Any urban local body has a lot to contribute to a city’s liveability. Last few days, several developments have once again put the spotlight on Municipal Corporation of Gurugram (MCG). The latest was the news of takeover of eight colonies by the corporation from private builders. This means that all services such as road, sewerage, drainage, park and street lights as also issues such as security, encroachments etc of these private colonies would now be in MCG’s hands. It is also a time when MCG is getting operationalised “ward committees” in each of the 35 wards of the city to ensure citizens of these wards act as foot soldiers and watchdogs for maintenance of all civic activities and councillors play a more active role in local governance. There was also the news that MCG was able to utilise only 25 per cent of its budgeted funds in 2018-19.
All these developments point out towards the need for urgent capacity building within this large institution that has several departments and a complex organisation structure. To begin with, frequent changes at the top is very unsettling for bringing any lasting functional changes. The organisation structure also doesn’t allow any central intelligence to build up and very often the right hand doesn’t know the left hand. Responsibility and accountability remain loose and the organisation is always in a reactive gear than a pro-active mode. Motivation of staff to out-perform is also low. There is simply too much on the plate — too many functions to administer, several ongoing and new projects to be undertaken and too many special drives to be undertaken.
On its own, the MCG is trying to usher in positive changes. It has moved towards increasing use of IT, in project monitoring (e-samiksha) and encouraging online payments (e-payments) or grant of certificates etc. This has not only reduce legwork and paperwork for the residents, but also improved efficiency and removed delays.
The empanelment of vendors is another commendable step. A list of wet waste community composting agencies is provided on the MCG’s website. Similarly, for rainwater harvesting, three agencies for installing and maintaining rain water harvesting systems have been empanelled and listed on MCG’s website. MCG has also empanelled suction tank owners to collect sewerage from unapproved colonies and discharge it at specific disposal points. RWAs are often perplexed trying to find the right vendors for a particular task/initiative. Now, RWAs will now be encouraged to take up these at a greater speed. Besides, a standard design for all road cross-sections in the city has been finalised. This will ensure that the contractors adhere to the basic requirements and all cross-sections in the city will have a similar design.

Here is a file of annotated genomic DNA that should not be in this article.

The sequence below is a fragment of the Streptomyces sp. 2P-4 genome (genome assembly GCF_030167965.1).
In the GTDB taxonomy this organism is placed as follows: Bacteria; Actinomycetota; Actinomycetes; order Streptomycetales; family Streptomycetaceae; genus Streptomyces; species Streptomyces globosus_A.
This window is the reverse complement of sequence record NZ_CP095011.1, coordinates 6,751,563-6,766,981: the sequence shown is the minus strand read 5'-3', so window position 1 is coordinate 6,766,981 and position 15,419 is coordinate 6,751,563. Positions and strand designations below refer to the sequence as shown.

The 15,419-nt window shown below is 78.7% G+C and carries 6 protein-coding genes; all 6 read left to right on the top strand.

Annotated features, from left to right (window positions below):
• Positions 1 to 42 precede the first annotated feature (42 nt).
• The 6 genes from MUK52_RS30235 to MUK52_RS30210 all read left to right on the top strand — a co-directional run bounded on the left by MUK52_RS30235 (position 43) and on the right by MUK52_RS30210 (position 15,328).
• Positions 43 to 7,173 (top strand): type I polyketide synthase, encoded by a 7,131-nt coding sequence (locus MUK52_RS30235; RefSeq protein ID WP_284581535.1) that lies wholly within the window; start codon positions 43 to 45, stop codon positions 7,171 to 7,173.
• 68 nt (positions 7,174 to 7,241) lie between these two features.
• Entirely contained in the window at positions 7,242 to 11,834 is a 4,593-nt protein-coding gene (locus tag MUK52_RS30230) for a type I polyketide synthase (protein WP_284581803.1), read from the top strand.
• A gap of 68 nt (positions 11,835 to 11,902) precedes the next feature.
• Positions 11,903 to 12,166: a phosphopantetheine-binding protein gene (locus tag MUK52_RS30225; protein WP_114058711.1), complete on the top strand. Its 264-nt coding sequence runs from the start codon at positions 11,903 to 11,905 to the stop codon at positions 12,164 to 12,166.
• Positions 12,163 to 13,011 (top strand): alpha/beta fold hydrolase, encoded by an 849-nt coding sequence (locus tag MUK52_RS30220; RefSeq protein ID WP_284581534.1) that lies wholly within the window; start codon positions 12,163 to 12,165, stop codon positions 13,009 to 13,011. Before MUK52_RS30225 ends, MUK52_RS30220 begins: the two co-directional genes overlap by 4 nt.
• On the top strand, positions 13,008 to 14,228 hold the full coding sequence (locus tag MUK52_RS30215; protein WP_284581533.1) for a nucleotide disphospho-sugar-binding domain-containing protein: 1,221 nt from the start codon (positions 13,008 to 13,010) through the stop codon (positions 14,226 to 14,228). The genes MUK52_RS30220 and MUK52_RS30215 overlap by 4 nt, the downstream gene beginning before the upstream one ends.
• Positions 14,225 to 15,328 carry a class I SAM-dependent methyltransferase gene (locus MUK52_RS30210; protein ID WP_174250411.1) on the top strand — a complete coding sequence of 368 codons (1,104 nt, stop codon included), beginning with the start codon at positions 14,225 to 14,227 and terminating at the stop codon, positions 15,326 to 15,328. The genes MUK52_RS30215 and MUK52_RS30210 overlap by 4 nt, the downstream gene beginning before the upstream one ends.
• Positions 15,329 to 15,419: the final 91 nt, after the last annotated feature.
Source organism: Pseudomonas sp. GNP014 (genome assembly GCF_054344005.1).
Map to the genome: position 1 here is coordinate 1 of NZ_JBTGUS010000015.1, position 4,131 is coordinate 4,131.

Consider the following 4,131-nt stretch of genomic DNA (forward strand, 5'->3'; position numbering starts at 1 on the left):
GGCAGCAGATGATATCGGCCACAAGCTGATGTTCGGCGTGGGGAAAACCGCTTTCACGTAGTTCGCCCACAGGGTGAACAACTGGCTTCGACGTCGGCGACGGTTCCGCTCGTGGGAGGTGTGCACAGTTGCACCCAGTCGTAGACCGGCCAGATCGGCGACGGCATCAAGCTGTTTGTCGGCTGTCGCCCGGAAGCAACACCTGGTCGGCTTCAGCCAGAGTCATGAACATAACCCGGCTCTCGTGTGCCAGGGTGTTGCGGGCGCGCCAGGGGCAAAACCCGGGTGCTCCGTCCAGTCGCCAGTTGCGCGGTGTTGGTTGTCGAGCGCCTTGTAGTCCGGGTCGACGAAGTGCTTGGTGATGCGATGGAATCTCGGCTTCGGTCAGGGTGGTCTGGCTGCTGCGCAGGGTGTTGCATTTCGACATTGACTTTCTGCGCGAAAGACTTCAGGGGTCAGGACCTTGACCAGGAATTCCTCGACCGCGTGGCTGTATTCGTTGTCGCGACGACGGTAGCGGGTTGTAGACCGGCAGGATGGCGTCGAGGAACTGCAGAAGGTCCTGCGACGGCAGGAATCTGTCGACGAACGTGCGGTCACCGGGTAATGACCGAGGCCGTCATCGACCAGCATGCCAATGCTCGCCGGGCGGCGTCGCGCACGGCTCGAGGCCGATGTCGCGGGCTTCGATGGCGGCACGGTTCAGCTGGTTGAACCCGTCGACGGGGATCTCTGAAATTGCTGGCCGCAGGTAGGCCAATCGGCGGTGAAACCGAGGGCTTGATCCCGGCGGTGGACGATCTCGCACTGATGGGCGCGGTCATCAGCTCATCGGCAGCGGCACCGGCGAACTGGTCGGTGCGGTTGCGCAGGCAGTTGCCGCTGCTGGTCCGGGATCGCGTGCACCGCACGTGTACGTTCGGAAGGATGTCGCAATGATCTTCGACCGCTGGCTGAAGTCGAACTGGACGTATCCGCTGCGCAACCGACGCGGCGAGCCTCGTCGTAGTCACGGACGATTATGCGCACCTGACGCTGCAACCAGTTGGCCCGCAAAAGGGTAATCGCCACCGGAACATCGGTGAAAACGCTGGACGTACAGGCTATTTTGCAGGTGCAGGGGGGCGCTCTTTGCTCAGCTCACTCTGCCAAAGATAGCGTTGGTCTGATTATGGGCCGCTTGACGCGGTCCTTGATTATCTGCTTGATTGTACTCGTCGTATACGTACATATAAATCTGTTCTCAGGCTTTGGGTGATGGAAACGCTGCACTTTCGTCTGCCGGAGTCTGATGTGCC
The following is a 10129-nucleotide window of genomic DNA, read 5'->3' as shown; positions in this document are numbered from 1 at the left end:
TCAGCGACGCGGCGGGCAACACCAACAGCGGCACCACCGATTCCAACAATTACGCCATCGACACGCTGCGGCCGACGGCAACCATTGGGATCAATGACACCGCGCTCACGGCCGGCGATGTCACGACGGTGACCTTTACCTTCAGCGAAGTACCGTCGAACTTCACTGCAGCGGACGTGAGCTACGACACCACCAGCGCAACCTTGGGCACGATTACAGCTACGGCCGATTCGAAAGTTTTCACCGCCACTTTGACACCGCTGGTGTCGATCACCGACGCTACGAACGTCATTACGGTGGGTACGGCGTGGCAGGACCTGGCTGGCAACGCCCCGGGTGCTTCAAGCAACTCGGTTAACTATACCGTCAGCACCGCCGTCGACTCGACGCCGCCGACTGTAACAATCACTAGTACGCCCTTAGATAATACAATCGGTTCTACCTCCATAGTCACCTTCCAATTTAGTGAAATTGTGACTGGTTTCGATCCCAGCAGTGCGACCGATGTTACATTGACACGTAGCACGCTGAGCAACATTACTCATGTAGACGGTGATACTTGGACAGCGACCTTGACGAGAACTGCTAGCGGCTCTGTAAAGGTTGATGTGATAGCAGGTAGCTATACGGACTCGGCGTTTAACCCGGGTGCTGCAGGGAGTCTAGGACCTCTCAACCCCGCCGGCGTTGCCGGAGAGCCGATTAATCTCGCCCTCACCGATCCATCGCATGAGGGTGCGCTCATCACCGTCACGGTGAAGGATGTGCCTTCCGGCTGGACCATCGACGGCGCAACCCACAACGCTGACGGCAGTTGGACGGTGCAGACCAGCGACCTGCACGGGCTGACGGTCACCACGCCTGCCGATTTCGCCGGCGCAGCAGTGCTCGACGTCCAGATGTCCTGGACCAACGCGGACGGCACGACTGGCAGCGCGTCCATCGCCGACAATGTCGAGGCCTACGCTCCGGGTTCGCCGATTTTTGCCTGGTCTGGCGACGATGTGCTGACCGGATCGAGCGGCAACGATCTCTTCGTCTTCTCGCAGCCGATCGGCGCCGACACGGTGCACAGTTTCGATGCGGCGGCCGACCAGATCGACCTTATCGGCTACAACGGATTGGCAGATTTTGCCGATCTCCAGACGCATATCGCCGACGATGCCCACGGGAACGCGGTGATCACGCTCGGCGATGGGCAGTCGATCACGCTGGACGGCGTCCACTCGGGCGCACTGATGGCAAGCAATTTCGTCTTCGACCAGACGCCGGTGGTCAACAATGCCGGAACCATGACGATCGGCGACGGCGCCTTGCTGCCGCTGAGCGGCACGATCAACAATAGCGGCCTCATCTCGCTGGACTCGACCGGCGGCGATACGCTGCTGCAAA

Then, several sustainable initiatives are being tried out such as water ATMs, multi-level parking, vertical gardens, etc. Bundh development, beautification of Badshahpur drain, development of green belts, nurseries, and rejuvenation of ponds. As for city’s water management, boosting stations for canal water, a fully functional new sewerage treatment plant at Dhanwapur and setting up of six decentralised STPs and micro STPs in parks are some of the steps that are being taken up.
The move to create new social spaces is also commendable. An art and culture complex spanning over 8 acres is coming up in Sector 53. Enhancing sports facilities in the city is also on cards. Two new stadiums are being newly built while two others (Tau Devi Lal and Nehru Stadium) are being renovated. New badminton courts are coming up in the city. A state-of-the-art camera museum that showcases rare cameras, photographs and allied equipment at Chakkarpur Community Centre will be inaugurated this summer. Creating social spaces helps enrich living experience and help build the soul of the city, as people of all age groups and from all stratas converge at these places for an engaging experience.
All in all, it is a promising but large development agenda and to administer these plans and projects efficiently and take-over new colonies, implementation and monitoring has to be geared up. Systems and procedures need to be defined and tightened and teams built to execute and monitor these projects well. MCG must also create ways and means to mobilise the city’s intelligentsia and talent in its development plan. There is a role and opportunity for local engineering firms, consultants, RWAs, CSR wings, corporates, NGOs, Progressive citizens can also contribute by becoming a part of ward committees.
While the role of Gurugram Metropolitan Development Authority (GMDA) will remain largely strategic, and the role of Haryana Urban Development Agency will diminish, MCG will continue to carry the bulk of the city’s development and maintenance on its shoulder. The more efficient it is, the faster it will show results. GMDA is already creating a strategic development vision and plan for the city. If MCG too spruces up, hand-in-hand they can correct the “missing links” and ensure a better quality of life to the citizens.